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Subject: Re: [boost] Stack-based vector container
From: Thorsten Ottosen (nesotto_at_[hidden])
Date: 2011-01-25 19:06:49

Den 26-01-2011 00:07, Domagoj Saric skrev:
> "Thorsten Ottosen" <nesotto_at_[hidden]> wrote in message

>>>> For one, the container will allow you to do
>>>> boost:.auto_buffer<T,N> buffer( n, boost::dont_initialize );
>>>> to make it avoid initialization.
>>> Nice. It would be useful if it could do something similar for non-POD
>>> types, i.e. it would take a functor in the constructor which it would
>>> then 'walk' through the N entries and let it in-place construct them (to
>>> avoid the usual default construction then assignment procedure)...
>> well, you can just do that post-construction wise. No need for another
>> constructor.
> How would you do that in an exception-safe way (you need to correctly
> 'roll-back'/unwind the construction if any of the constructors fail...)?

Not that hard, just do some cleanup in the catch-clause.

>>>> Futhermore, you may use
>>>> buffer.unchecked_push_back( x );
>>>> to avoid code that checks for a full buffer and subsequent expansion.
>>> AFAICT there is no ('unchecked') resize equivalent...
>> unitialised_resize() ?
> Is this also 'unchecked'?

no, IIRC.

>>> ...Perhaps it would be a 'happier' solution to go with only one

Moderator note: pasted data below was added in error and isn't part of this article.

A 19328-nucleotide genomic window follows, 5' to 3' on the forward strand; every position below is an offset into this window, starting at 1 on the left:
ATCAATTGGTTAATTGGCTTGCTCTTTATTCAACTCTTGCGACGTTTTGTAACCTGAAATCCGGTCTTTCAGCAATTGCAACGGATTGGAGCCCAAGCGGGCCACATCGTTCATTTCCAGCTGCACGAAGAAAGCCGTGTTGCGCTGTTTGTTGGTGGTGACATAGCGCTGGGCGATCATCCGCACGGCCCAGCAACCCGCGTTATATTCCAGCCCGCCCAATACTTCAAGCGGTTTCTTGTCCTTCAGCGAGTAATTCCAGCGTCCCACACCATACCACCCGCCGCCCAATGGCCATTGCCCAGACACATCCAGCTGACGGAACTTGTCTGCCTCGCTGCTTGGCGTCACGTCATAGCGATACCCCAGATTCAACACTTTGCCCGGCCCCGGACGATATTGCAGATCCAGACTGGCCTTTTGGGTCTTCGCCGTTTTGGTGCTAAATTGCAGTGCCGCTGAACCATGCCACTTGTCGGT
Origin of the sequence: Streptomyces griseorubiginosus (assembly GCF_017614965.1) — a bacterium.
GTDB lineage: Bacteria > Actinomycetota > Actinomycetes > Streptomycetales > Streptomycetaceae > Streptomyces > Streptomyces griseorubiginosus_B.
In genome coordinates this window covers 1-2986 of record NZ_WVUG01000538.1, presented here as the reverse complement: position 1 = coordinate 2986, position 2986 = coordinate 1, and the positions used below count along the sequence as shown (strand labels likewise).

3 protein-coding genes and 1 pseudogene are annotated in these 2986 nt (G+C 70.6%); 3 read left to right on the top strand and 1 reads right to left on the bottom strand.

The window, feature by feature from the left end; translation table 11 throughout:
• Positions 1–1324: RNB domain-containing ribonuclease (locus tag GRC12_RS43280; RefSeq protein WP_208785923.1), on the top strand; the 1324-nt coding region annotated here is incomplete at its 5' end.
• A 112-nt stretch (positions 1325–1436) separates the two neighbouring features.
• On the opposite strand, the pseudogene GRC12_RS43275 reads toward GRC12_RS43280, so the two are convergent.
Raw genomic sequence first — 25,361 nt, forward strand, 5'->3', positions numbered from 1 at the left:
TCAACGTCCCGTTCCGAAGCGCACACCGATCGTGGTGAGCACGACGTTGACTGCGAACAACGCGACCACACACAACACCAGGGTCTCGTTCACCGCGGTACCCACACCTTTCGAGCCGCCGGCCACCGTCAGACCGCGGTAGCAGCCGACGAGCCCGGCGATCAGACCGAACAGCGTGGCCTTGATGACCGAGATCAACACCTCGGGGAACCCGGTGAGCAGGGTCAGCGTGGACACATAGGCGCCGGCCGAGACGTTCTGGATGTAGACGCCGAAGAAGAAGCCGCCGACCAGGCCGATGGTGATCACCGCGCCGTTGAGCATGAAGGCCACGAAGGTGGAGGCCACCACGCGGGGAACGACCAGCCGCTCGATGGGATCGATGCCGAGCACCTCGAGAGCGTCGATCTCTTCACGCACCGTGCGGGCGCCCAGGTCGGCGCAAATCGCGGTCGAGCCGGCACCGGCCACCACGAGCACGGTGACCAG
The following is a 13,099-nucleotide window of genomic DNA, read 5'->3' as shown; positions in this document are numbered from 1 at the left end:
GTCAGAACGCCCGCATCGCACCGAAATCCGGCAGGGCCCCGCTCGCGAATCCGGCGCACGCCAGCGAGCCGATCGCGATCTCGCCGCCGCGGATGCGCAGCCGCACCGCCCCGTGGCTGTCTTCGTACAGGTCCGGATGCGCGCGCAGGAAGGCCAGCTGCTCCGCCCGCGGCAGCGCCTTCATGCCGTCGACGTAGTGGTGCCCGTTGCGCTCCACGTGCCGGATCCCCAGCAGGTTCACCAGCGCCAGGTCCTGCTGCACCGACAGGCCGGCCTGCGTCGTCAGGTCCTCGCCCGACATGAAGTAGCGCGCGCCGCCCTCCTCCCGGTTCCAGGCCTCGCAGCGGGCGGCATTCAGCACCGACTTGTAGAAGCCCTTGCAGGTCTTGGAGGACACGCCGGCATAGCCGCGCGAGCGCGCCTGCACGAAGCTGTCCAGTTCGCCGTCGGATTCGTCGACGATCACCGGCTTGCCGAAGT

>>> option (policies/tags) or to replace both with a proxy 'unchecked'
>>> class...So that when you want 'unchecked' access you call the proxy
>>> getter and in effect get different semantics through an identical
>>> interface...This would also 'play better' with Boost.Range and
>>> <algorithms>...
>> How? Range algorithms use iterators and not much else.
>> boost::push_back( cont, range )
> By calling/passing boost::push_back( cont.unchecked(), range ) or
> boost::push_back( cont.uninitialised(), range ) ;)
>> boost::push_back( cont, range )
>> does not call cont.push_back(), and is the preferred way compared
>> to using copy().
> Yes, it calls insert() which still benefits from 'unchecked' resizing...

so you want to save one if-statement in this rather expensive operation?
If so, you can just use copy().

>> For example, if
>> the buffer does not need to be expanded, then it is likely the compiler
>> can determine that the capacity_ member is not used.
>> From my experience I'd consider that (highly) unlikely (if any resizing
> function is called)...

but why do you want to call a resizing operation? I assume in this case
that the buffer is fixed after construction.

>> nor do I see how one can avoid it when we need to go for the heap in
>> certain cases.
> Exactly, that's why I asked for a no-heap policy...however now I think
> its better to model each of the different 'variants' with a separate
> type/template...

Seems like a big step. Let's see what the assembly analysis comes up
with. In the mean time it would help if you could write some small
use cases explaining which functions you want to call in the different
scenarios (this would also make the discussion more concrete).


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